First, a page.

Prattsburgh town officials are celebrating a court ruling giving a developer five months to put in substantial work on a 16-turbine wind farm in the town.
“I think it’s good news,” said town Supervisor Al Wordingham. “It may not be a homer, but it’s a double.”
Ecogen sued the town of Prattsburgh last year after the new town board rescinded an earlier agreement drafted by the developer and approved by a lame duck board.
Ecogen claimed the town intended to block the developer’s legal right to construct its wind farm, while the board maintained the earlier agreement was coerced and illegal.
According to a complex March 7th ruling by state Supreme Court Justice John Ark, the initial agreement was legal and both parties must work out a road use agreement. Ark said he will determine the final agreement between the long-time combatants, if necessary.
After the agreement is signed, Ark has given Ecogen 168 days to make substantial progress in the project it has insisted for two years is “shovel-ready.”
If Ecogen fails to meet the deadline, the project is over.
“I don’t think they can do it,” said Prattsburgh’s attorney Ed Hourihan, of Bond, Schoeneck and King. “They don’t have the turbines, they don’t have the contracts or the money, they don’t have all of their permits.”
The key issue in Ark’s ruling is the matter of vested rights – the right to carry out a project because of the work already put into it.
Ark ruled a settlement with Ecogen by a lame-duck town board in December 2009 was legal but based on the mistaken impression the developer already had vested rights in the project.
But any delay in going forward with the project was “partly attributable” to Ecogen’s actions, Ark said.
In addition, Ark ruled Ecogen has not put in the substantial work required to secure vested rights.
Hourihan said the decision based on vested rights also gives the town a powerful tool in any appeals court.
“The appellate court has said it very simply,” he said. “No vested rights – no project.”
The town also is in a strong position to appeal based on the board’s right to rescind the December decision that led to the current lawsuit, Hourihan said.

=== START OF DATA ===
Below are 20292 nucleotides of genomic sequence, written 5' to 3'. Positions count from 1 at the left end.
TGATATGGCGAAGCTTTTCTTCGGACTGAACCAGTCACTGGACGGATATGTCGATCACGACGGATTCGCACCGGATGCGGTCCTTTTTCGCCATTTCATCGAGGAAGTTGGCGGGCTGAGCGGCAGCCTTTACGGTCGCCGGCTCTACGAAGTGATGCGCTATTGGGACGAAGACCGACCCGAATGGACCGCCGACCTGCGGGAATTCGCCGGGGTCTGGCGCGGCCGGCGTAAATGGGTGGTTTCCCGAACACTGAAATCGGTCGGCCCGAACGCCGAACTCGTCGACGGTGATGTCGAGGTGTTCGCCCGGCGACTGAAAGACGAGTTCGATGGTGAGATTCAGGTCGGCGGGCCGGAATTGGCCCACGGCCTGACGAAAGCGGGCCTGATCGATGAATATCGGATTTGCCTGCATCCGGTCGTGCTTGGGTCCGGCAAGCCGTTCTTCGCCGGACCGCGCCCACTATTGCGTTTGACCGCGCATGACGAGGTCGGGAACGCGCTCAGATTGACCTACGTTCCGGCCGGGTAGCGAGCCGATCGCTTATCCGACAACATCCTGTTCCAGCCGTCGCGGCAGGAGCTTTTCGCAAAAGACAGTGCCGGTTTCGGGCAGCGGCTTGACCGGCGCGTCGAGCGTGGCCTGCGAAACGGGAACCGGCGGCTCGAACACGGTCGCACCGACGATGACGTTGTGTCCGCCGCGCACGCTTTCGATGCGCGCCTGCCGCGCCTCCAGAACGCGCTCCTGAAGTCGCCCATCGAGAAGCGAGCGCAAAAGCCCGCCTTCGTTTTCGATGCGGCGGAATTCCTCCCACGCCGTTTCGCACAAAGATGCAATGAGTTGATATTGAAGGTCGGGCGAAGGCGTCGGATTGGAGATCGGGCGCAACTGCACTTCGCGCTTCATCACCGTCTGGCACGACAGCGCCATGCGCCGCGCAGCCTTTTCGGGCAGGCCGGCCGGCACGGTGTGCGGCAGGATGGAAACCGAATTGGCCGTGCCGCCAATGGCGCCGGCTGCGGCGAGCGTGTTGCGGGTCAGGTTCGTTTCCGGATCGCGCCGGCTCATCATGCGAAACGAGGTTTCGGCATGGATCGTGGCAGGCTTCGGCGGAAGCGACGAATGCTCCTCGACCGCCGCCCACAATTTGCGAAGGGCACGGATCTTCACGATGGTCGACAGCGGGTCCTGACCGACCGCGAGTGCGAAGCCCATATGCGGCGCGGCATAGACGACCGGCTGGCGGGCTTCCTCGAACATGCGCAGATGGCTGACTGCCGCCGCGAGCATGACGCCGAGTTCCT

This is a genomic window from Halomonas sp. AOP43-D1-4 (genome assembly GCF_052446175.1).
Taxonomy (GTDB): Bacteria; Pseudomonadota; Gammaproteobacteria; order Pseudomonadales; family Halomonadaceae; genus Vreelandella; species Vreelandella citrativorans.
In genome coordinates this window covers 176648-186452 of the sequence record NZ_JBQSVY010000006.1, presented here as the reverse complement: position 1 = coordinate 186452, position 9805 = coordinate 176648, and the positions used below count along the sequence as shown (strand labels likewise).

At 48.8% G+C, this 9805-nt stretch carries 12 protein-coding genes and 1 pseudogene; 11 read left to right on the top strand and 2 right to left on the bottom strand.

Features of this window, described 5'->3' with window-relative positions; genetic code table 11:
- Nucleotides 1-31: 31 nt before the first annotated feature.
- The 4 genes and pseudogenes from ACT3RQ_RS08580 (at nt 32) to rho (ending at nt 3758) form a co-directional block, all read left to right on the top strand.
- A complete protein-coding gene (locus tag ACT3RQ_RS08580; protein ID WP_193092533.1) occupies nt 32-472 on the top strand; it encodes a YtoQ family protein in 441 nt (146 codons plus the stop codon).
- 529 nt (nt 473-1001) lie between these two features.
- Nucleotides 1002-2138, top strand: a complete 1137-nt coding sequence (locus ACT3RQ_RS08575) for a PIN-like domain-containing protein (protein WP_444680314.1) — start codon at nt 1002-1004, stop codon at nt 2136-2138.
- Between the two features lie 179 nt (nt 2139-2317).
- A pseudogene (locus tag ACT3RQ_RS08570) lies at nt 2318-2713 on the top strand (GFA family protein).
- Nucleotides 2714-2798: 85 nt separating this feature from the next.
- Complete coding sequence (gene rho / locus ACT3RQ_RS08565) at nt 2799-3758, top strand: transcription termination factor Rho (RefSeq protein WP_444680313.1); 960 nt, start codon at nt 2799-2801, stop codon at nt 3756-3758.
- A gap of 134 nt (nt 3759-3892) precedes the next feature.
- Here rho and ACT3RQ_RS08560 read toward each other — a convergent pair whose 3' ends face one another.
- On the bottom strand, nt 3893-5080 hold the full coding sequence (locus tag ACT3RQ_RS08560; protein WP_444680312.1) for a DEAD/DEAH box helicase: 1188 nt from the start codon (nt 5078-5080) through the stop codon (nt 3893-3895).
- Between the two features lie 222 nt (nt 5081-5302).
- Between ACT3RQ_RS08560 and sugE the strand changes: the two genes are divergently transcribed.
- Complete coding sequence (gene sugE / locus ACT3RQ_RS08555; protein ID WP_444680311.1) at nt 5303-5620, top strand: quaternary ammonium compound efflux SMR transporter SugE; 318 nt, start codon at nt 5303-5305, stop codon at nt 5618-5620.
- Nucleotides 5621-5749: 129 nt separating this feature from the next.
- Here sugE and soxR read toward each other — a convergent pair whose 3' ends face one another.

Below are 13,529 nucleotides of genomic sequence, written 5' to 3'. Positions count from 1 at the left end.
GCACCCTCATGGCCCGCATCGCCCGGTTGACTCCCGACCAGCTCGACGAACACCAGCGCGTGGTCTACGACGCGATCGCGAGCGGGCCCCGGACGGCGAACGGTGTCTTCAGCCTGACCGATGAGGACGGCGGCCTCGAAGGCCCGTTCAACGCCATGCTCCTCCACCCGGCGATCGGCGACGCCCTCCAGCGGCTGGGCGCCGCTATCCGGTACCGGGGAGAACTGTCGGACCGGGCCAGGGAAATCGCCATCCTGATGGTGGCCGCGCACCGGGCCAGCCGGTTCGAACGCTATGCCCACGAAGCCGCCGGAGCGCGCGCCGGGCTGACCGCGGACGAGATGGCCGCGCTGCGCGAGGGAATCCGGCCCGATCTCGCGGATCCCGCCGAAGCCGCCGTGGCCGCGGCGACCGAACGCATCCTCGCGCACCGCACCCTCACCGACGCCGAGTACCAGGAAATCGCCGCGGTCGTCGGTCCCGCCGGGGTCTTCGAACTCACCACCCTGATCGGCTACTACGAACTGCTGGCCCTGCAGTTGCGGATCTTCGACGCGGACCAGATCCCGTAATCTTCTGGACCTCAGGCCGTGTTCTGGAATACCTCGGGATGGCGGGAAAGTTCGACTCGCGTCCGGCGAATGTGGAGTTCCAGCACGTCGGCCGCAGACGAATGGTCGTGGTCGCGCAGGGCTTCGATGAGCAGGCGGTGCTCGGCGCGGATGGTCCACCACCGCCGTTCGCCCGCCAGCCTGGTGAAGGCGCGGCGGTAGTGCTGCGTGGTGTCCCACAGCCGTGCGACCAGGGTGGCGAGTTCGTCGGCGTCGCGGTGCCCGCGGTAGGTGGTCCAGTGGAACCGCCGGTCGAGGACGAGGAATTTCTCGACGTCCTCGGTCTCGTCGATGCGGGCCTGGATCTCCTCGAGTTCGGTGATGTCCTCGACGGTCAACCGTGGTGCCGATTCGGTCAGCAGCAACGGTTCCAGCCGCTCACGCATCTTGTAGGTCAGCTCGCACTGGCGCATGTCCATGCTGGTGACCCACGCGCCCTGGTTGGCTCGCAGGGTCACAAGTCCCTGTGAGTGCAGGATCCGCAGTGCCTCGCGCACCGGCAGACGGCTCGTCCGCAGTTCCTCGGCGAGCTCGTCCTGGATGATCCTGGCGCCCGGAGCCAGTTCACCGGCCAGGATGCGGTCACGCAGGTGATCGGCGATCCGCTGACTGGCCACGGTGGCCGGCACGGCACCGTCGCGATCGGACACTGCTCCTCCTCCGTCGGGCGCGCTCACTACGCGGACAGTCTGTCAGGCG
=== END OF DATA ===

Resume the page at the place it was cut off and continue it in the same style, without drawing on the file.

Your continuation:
Ecogen and the town have been at odds several times during the past few years, with tensions increasing after February 2009, when residents in nearby Cohocton complained about intolerable noise levels at the operating First Wind wind farm. The board considered a moratorium in order to look at the noise issue, but dropped it when Ecogen threatened to file a lawsuit.
Ecogen did sue the town following fall, charging the town had failed to approve a road use agreement opposed by pro-wind board members.
After several pro-wind board members were ousted by 2-to-1 margins in the November elections, Ecogen threatened another lawsuit if the current board did not reach a favorable settlement by the end of the year.
The settlement was swiftly approved by the lame-duck board, then rescinded by the new board – and the year-long litigation between Ecogen and Prattsburgh in Ark’s court began.
Since then, the town has enacted a moratorium on wind-related construction, in order to develop a “wind utility law.” The moratorium is still in place.
While Ark noted Ecogen could claim it is “grandfathered” in and allowed to begin work, Hourihan said the ban is “in effect and in full force” for any wind-related activity.
Ecogen and its financial backer, Pattern Energy, have declined to comment throughout the proceedings. However, Ecogen attorney Robert Burgdorf told the Democrat and Chronicle Thursday the developer “is pleased the court recognized its right to proceed with this important project.”
Wordingham said the town board has not made any decision on whether it wants to appeal the ruling. Some officials believe Ecogen may want to appeal the ruling in order to ask for more time, he said.
“It’s early days yet,” he said. “The road use agreement is on my desk. We look at it. We sign it. Let the clock begin.”
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